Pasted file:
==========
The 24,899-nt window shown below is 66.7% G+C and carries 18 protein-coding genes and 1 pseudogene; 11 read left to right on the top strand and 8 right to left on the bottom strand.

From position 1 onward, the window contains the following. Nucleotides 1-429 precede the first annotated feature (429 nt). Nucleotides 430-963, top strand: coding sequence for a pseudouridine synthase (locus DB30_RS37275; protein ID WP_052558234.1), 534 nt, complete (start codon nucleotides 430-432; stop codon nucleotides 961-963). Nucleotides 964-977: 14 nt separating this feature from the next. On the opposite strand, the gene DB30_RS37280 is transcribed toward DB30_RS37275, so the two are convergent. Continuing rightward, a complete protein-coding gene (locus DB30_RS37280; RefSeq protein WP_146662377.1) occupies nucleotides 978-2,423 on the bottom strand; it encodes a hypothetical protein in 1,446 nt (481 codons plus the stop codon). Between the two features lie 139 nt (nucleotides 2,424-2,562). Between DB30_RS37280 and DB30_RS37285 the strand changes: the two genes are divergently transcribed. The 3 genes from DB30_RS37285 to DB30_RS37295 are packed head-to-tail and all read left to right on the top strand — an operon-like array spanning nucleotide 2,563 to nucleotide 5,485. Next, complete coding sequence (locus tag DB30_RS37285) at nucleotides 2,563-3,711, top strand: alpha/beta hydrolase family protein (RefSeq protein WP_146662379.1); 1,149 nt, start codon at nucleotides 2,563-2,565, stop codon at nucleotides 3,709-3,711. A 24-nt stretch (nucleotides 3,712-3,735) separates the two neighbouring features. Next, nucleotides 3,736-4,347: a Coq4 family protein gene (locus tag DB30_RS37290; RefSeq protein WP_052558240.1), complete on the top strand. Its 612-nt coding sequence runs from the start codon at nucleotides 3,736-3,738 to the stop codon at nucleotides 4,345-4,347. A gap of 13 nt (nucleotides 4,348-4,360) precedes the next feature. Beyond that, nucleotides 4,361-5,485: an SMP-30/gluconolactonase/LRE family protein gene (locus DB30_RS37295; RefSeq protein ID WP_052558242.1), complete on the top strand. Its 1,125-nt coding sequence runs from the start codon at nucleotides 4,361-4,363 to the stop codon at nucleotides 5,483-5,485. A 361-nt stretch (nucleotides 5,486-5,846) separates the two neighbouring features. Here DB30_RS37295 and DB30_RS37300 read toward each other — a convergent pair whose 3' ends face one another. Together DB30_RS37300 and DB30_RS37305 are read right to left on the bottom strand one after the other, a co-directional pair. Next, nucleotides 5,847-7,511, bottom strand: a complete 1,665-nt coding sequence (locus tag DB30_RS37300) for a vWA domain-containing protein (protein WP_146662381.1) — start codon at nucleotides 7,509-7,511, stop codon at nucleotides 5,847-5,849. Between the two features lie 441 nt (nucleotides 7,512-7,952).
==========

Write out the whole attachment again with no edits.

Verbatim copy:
The 24,899-nt window shown below is 66.7% G+C and carries 18 protein-coding genes and 1 pseudogene; 11 read left to right on the top strand and 8 right to left on the bottom strand.

From position 1 onward, the window contains the following. Nucleotides 1-429 precede the first annotated feature (429 nt). Nucleotides 430-963, top strand: coding sequence for a pseudouridine synthase (locus DB30_RS37275; protein ID WP_052558234.1), 534 nt, complete (start codon nucleotides 430-432; stop codon nucleotides 961-963). Nucleotides 964-977: 14 nt separating this feature from the next. On the opposite strand, the gene DB30_RS37280 is transcribed toward DB30_RS37275, so the two are convergent. Continuing rightward, a complete protein-coding gene (locus DB30_RS37280; RefSeq protein WP_146662377.1) occupies nucleotides 978-2,423 on the bottom strand; it encodes a hypothetical protein in 1,446 nt (481 codons plus the stop codon). Between the two features lie 139 nt (nucleotides 2,424-2,562). Between DB30_RS37280 and DB30_RS37285 the strand changes: the two genes are divergently transcribed. The 3 genes from DB30_RS37285 to DB30_RS37295 are packed head-to-tail and all read left to right on the top strand — an operon-like array spanning nucleotide 2,563 to nucleotide 5,485. Next, complete coding sequence (locus tag DB30_RS37285) at nucleotides 2,563-3,711, top strand: alpha/beta hydrolase family protein (RefSeq protein WP_146662379.1); 1,149 nt, start codon at nucleotides 2,563-2,565, stop codon at nucleotides 3,709-3,711. A 24-nt stretch (nucleotides 3,712-3,735) separates the two neighbouring features. Next, nucleotides 3,736-4,347: a Coq4 family protein gene (locus tag DB30_RS37290; RefSeq protein WP_052558240.1), complete on the top strand. Its 612-nt coding sequence runs from the start codon at nucleotides 3,736-3,738 to the stop codon at nucleotides 4,345-4,347. A gap of 13 nt (nucleotides 4,348-4,360) precedes the next feature. Beyond that, nucleotides 4,361-5,485: an SMP-30/gluconolactonase/LRE family protein gene (locus DB30_RS37295; RefSeq protein ID WP_052558242.1), complete on the top strand. Its 1,125-nt coding sequence runs from the start codon at nucleotides 4,361-4,363 to the stop codon at nucleotides 5,483-5,485. A 361-nt stretch (nucleotides 5,486-5,846) separates the two neighbouring features. Here DB30_RS37295 and DB30_RS37300 read toward each other — a convergent pair whose 3' ends face one another. Together DB30_RS37300 and DB30_RS37305 are read right to left on the bottom strand one after the other, a co-directional pair. Next, nucleotides 5,847-7,511, bottom strand: a complete 1,665-nt coding sequence (locus tag DB30_RS37300) for a vWA domain-containing protein (protein WP_146662381.1) — start codon at nucleotides 7,509-7,511, stop codon at nucleotides 5,847-5,849. Between the two features lie 441 nt (nucleotides 7,512-7,952).